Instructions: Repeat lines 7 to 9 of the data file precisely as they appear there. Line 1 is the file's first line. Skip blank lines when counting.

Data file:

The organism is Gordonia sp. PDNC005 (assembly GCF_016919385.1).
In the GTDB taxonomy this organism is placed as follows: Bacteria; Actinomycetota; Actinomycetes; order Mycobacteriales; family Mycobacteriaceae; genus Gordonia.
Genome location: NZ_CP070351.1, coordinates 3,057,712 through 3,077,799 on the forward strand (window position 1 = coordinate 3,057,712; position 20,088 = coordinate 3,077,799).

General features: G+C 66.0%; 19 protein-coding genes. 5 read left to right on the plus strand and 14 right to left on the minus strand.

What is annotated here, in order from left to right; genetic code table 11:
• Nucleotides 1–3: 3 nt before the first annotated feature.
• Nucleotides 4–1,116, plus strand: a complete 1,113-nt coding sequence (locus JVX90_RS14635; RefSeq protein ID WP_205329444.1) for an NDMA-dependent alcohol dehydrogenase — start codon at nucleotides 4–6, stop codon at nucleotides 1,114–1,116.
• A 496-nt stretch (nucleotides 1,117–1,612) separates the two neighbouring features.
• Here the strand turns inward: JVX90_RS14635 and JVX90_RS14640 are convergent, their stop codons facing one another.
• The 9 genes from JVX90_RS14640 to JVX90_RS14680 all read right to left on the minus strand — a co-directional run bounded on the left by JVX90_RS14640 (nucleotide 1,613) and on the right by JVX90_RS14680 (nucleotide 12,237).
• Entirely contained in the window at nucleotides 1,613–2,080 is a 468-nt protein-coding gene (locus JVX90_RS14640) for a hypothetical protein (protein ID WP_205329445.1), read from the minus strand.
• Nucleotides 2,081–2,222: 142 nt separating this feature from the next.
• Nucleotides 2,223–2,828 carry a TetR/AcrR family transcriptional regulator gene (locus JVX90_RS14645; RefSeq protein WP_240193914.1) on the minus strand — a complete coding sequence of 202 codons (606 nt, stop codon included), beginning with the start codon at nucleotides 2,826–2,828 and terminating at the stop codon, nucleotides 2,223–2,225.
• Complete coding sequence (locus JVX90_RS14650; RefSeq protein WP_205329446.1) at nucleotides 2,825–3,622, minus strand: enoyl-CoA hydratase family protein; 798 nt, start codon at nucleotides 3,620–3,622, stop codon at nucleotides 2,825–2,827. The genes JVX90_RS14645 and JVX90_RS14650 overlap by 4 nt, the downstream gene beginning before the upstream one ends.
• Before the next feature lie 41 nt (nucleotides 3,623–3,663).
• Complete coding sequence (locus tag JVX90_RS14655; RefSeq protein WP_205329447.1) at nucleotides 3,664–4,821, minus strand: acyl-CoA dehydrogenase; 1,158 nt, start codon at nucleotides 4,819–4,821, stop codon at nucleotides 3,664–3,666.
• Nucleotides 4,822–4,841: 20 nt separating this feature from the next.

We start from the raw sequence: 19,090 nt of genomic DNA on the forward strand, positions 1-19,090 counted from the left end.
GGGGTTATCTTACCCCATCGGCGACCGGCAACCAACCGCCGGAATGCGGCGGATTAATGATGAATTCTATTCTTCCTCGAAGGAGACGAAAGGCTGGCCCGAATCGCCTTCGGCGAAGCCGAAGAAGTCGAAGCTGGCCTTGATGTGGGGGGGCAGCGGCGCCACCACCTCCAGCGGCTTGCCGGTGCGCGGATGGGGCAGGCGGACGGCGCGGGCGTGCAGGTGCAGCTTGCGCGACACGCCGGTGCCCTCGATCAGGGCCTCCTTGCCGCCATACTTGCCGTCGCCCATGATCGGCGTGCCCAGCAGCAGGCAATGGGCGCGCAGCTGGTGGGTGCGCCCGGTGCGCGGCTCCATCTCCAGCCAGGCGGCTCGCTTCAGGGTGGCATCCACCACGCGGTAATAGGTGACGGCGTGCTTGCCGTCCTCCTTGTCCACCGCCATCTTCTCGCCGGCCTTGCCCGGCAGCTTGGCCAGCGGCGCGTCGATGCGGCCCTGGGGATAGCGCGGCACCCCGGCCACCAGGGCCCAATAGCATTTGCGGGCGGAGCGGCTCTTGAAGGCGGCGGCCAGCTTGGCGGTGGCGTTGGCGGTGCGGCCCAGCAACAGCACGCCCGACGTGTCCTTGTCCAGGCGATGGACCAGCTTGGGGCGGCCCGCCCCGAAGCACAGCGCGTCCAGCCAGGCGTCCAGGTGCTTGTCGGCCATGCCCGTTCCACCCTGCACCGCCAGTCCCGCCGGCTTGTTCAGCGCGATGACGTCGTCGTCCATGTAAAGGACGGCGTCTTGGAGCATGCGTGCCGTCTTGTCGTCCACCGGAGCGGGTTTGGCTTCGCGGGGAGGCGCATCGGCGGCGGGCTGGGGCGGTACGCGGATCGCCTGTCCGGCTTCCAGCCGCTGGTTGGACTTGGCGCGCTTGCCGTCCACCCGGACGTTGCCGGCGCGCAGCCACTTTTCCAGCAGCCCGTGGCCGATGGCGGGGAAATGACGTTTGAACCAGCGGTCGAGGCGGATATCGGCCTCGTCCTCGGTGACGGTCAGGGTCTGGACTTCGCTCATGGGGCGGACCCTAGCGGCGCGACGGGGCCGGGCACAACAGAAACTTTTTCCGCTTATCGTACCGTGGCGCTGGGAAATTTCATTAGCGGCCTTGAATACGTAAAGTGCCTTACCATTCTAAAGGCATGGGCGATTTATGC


• Nucleotides 4–1,116, plus strand: a complete 1,113-nt coding sequence (locus JVX90_RS14635; RefSeq protein ID WP_205329444.1) for an NDMA-dependent alcohol dehydrogenase — start codon at nucleotides 4–6, stop codon at nucleotides 1,114–1,116.
• A 496-nt stretch (nucleotides 1,117–1,612) separates the two neighbouring features.
• Here the strand turns inward: JVX90_RS14635 and JVX90_RS14640 are convergent, their stop codons facing one another.